An international survey carried out by 59 media, published on Sunday, denouncing the shortcomings of the control of medical implants (pacemaker, hip prosthesis…) in Europe, particularly in France, referring to incidents more numerous, difficult to quantify and to identify. This investigation, dubbed ‘Implant Files,” was conducted by more than 250 journalists in 36 countries, in the framework of the international Consortium of investigative journalists (Icij), of which those of the World, by Radio France and First Lines (producer of the program Cash Investigation) in France. At the end of their research, they argue that the number of incidents relating to ” medical devices (insulin pumps, pacemakers, breast implants, hip, shoulder or knee) is increasing everywhere in the world.
in The United States, which feature a collection of statements through a database of these incidents would have caused 82 000 deaths and 1.7 million casualties in ten years, and have been multiplied by five, according to estimates by the Icij. In France, according to figures from the national security Agency of the drug (MSNA), which maintains a directory of reports of materials, the number of incidents related to these implants have doubled in ten years, with more than 18 000 cases in 2017 and approximately 158 000 incidents in ten years, according to The World. In Belgium, some 3 800 “incidents” have been identified since 2013, but this count would be ” vastly underestimated “, according to The Evening.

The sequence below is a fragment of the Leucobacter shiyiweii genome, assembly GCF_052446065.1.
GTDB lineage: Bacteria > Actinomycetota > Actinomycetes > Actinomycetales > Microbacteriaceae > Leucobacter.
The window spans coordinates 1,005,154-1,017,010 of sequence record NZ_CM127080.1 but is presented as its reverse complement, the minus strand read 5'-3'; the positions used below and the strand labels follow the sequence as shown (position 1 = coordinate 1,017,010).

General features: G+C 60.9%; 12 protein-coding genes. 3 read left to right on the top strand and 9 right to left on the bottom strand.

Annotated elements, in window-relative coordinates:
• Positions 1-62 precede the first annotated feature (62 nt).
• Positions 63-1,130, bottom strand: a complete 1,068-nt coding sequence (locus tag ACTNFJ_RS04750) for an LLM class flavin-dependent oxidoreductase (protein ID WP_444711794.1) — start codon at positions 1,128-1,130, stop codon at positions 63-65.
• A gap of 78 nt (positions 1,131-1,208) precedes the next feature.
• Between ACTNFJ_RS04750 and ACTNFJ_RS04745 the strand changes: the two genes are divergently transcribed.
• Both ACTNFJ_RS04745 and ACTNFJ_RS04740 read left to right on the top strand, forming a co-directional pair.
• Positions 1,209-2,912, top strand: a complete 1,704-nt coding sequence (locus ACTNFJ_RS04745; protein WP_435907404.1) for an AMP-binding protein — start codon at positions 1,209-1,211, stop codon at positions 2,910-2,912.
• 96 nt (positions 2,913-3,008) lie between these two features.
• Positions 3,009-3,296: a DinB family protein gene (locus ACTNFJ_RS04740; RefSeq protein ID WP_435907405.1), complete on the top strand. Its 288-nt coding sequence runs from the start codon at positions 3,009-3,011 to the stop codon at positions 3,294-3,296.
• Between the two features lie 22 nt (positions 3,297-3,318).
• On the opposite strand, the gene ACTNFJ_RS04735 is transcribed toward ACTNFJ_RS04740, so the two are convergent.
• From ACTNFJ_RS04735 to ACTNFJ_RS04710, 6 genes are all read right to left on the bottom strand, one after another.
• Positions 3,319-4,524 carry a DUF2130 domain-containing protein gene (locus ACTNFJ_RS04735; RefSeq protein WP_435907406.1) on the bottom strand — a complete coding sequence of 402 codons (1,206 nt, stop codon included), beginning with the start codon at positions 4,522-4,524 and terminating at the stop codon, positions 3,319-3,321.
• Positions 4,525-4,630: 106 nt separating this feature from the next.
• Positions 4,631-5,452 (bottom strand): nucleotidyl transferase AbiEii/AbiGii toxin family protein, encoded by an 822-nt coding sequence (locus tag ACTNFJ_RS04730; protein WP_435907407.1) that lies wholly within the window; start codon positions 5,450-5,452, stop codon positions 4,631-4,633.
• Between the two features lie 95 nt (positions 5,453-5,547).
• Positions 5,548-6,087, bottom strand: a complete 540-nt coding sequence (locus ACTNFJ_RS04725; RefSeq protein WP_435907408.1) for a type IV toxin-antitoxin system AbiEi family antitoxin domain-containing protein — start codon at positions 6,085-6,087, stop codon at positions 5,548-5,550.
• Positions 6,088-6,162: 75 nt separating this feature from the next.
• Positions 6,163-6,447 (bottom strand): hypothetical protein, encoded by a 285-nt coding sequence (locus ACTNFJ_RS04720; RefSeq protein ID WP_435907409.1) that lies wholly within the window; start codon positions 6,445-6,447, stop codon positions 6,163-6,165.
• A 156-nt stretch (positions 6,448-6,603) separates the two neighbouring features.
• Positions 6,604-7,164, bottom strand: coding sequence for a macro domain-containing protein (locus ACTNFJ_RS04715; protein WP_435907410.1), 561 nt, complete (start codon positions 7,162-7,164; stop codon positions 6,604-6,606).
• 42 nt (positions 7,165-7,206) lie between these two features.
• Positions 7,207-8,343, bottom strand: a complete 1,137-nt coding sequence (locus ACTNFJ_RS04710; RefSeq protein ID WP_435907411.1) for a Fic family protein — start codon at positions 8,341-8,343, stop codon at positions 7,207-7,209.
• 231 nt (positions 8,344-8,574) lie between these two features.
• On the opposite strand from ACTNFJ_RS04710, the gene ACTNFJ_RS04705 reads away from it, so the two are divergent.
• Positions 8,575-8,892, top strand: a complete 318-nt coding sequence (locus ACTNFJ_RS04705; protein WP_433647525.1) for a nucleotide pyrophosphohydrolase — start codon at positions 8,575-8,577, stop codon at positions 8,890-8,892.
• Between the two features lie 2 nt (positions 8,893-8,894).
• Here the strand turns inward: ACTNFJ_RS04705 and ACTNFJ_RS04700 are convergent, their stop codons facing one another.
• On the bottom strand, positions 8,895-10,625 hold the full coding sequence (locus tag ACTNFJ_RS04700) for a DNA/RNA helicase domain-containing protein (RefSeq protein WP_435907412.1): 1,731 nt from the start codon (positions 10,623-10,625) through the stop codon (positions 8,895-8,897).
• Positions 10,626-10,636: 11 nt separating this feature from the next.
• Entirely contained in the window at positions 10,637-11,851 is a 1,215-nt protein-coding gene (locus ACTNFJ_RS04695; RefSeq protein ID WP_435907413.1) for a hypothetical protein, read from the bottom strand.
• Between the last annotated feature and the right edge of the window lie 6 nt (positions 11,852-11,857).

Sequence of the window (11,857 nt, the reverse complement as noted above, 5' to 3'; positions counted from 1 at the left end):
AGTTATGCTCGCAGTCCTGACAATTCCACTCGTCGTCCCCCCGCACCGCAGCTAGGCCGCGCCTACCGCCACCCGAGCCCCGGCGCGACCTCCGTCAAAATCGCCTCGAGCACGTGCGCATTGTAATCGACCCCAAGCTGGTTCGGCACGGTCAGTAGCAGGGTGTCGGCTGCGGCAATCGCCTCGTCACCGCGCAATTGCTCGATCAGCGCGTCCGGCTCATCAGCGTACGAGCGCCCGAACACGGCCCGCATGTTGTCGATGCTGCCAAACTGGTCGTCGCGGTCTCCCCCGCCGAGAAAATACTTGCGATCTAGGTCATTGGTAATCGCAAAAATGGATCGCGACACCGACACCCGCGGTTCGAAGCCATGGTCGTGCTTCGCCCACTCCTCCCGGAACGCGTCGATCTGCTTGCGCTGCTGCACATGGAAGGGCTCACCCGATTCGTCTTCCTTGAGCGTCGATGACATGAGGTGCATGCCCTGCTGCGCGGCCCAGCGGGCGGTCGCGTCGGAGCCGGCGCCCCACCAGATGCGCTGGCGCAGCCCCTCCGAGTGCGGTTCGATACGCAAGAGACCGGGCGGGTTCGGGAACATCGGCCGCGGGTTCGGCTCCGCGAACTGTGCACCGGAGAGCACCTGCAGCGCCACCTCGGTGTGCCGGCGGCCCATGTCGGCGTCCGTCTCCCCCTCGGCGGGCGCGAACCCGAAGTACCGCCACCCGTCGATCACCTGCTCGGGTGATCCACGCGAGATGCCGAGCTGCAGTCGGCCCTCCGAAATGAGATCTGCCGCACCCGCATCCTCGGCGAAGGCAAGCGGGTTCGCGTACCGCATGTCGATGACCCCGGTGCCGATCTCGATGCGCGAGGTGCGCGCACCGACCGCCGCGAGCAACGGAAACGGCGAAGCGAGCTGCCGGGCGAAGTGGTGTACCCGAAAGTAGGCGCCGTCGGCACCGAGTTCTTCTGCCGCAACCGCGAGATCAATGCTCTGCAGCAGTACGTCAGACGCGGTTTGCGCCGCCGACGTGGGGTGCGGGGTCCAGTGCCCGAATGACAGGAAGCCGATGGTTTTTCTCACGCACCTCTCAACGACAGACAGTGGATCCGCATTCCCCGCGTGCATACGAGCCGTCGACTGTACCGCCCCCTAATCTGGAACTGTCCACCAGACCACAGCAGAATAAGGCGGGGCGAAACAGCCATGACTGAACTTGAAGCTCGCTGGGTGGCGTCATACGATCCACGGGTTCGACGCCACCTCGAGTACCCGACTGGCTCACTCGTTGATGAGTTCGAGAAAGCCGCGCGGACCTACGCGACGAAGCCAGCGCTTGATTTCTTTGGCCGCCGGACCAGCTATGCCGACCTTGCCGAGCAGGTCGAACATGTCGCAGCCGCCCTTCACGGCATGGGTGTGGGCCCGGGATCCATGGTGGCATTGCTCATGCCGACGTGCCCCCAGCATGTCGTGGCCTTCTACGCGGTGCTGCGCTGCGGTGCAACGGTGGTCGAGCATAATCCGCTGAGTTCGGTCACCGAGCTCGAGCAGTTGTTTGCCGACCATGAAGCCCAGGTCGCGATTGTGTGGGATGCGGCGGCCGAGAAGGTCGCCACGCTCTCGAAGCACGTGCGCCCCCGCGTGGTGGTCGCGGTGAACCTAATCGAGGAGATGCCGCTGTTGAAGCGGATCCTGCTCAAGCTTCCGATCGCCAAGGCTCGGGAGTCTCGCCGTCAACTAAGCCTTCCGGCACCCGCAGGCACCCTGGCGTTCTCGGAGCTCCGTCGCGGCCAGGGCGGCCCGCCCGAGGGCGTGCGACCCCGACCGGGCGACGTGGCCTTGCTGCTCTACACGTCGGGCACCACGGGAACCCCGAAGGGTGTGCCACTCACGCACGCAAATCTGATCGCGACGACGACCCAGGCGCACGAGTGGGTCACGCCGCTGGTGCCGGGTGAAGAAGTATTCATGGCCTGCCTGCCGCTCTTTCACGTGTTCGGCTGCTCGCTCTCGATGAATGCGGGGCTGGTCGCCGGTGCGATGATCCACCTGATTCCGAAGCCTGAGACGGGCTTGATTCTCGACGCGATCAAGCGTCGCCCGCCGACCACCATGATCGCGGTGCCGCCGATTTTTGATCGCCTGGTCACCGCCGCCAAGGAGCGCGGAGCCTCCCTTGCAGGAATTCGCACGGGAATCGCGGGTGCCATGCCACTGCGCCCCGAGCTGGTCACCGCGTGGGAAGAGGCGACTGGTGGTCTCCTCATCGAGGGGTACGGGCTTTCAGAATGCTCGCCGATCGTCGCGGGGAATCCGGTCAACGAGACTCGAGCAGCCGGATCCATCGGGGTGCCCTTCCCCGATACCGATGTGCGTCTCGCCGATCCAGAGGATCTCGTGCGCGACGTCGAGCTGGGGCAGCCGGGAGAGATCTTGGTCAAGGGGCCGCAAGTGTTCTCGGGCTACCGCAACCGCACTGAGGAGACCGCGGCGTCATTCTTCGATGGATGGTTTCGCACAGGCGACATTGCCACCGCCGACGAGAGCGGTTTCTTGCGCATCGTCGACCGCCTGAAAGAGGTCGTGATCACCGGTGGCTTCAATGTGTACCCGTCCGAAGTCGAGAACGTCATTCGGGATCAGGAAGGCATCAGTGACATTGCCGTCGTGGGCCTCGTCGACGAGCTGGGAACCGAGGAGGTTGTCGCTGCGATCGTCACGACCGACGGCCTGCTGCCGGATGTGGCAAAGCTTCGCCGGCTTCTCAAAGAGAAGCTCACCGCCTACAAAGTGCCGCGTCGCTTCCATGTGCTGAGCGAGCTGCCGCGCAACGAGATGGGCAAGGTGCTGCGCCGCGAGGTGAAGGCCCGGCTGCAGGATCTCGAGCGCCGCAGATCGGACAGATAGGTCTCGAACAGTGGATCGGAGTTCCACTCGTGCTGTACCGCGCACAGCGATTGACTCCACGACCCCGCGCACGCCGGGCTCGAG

Data bit entered
The data remain globally very incomplete and often confidential, according to the survey, making it impossible to count with precision the incidents and to know the brand and model of the implants placed, and, therefore, to find patients in case of a problem. In France, the “overall number” of devices marketed, for example, is ” not approachable “, recognizes Jean-Claude Ghislain, director, for emergency situations, scientific affairs and strategy, european Agency of the medicine MAN, as quoted by The World.
In France, where the health professionals must report these incidents to the authorities, this obligation would be little respected, while a new european regulation 2017 will simply ask the member States of the EU’ s” encourage ” the doctors to declare them, lament the authors. The survey also deplores the exchanges lack transparency between health authorities concerning these serious incidents, while a european database, Eudamed, should be online in 2023, but member States disagree on the degree of information they give.
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